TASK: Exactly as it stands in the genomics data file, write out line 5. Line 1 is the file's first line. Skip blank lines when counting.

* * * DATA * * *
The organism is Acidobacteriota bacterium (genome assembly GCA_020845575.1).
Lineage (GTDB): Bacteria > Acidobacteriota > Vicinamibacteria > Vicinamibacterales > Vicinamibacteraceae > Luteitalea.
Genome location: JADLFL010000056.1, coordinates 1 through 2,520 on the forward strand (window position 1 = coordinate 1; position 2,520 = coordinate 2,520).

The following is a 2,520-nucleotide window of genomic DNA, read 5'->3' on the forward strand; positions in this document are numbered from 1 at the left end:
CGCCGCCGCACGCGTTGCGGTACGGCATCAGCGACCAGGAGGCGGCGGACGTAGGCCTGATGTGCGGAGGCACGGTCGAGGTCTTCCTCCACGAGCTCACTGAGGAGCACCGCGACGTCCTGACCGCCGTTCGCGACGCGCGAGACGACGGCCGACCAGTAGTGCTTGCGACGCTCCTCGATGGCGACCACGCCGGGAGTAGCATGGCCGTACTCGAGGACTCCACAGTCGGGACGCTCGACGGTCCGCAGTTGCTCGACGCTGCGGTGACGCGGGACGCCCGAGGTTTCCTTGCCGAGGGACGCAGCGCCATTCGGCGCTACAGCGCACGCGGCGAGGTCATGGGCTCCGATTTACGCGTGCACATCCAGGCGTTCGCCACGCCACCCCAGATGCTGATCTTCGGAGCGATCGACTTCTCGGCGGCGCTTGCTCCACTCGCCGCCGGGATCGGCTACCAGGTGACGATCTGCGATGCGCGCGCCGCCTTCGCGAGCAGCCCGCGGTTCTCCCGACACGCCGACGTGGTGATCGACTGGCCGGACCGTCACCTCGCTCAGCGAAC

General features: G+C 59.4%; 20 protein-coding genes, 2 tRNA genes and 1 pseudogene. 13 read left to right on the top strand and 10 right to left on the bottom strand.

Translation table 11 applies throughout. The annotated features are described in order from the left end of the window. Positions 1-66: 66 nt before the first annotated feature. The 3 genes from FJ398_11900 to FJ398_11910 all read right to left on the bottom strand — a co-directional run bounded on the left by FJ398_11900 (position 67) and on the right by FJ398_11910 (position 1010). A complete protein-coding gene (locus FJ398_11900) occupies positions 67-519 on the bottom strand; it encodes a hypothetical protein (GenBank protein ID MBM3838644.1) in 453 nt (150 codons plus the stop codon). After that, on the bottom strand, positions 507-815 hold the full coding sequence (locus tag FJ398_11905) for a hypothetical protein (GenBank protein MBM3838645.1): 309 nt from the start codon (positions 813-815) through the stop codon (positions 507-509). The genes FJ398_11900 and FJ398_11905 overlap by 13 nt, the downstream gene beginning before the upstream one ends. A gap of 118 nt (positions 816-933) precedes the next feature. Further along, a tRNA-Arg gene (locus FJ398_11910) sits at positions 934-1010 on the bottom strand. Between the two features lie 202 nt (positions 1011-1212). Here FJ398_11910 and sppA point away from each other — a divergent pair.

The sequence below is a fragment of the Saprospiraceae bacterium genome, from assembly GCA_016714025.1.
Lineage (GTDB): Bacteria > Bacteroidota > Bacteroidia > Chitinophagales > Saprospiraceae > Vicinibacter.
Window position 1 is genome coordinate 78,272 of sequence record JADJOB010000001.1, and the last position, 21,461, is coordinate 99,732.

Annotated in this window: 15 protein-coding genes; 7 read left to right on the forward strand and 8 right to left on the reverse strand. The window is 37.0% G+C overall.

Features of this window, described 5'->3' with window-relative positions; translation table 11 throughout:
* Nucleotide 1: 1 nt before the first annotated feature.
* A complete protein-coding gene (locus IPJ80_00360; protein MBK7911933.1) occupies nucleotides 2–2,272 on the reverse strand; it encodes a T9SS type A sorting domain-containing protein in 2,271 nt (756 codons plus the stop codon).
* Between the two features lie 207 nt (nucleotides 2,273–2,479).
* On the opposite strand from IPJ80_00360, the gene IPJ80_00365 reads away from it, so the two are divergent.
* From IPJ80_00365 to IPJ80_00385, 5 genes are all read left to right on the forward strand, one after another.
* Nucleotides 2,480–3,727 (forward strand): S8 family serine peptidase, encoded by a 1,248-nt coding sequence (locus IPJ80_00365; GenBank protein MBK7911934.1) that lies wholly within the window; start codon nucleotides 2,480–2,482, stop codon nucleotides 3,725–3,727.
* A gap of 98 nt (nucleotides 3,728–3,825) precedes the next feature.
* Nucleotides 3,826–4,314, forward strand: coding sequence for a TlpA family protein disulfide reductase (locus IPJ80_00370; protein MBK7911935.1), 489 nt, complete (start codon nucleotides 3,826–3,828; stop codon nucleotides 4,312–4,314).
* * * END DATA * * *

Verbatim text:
CGCCGCCGCACGCGTTGCGGTACGGCATCAGCGACCAGGAGGCGGCGGACGTAGGCCTGATGTGCGGAGGCACGGTCGAGGTCTTCCTCCACGAGCTCACTGAGGAGCACCGCGACGTCCTGACCGCCGTTCGCGACGCGCGAGACGACGGCCGACCAGTAGTGCTTGCGACGCTCCTCGATGGCGACCACGCCGGGAGTAGCATGGCCGTACTCGAGGACTCCACAGTCGGGACGCTCGACGGTCCGCAGTTGCTCGACGCTGCGGTGACGCGGGACGCCCGAGGTTTCCTTGCCGAGGGACGCAGCGCCATTCGGCGCTACAGCGCACGCGGCGAGGTCATGGGCTCCGATTTACGCGTGCACATCCAGGCGTTCGCCACGCCACCCCAGATGCTGATCTTCGGAGCGATCGACTTCTCGGCGGCGCTTGCTCCACTCGCCGCCGGGATCGGCTACCAGGTGACGATCTGCGATGCGCGCGCCGCCTTCGCGAGCAGCCCGCGGTTCTCCCGACACGCCGACGTGGTGATCGACTGGCCGGACCGTCACCTCGCTCAGCGAAC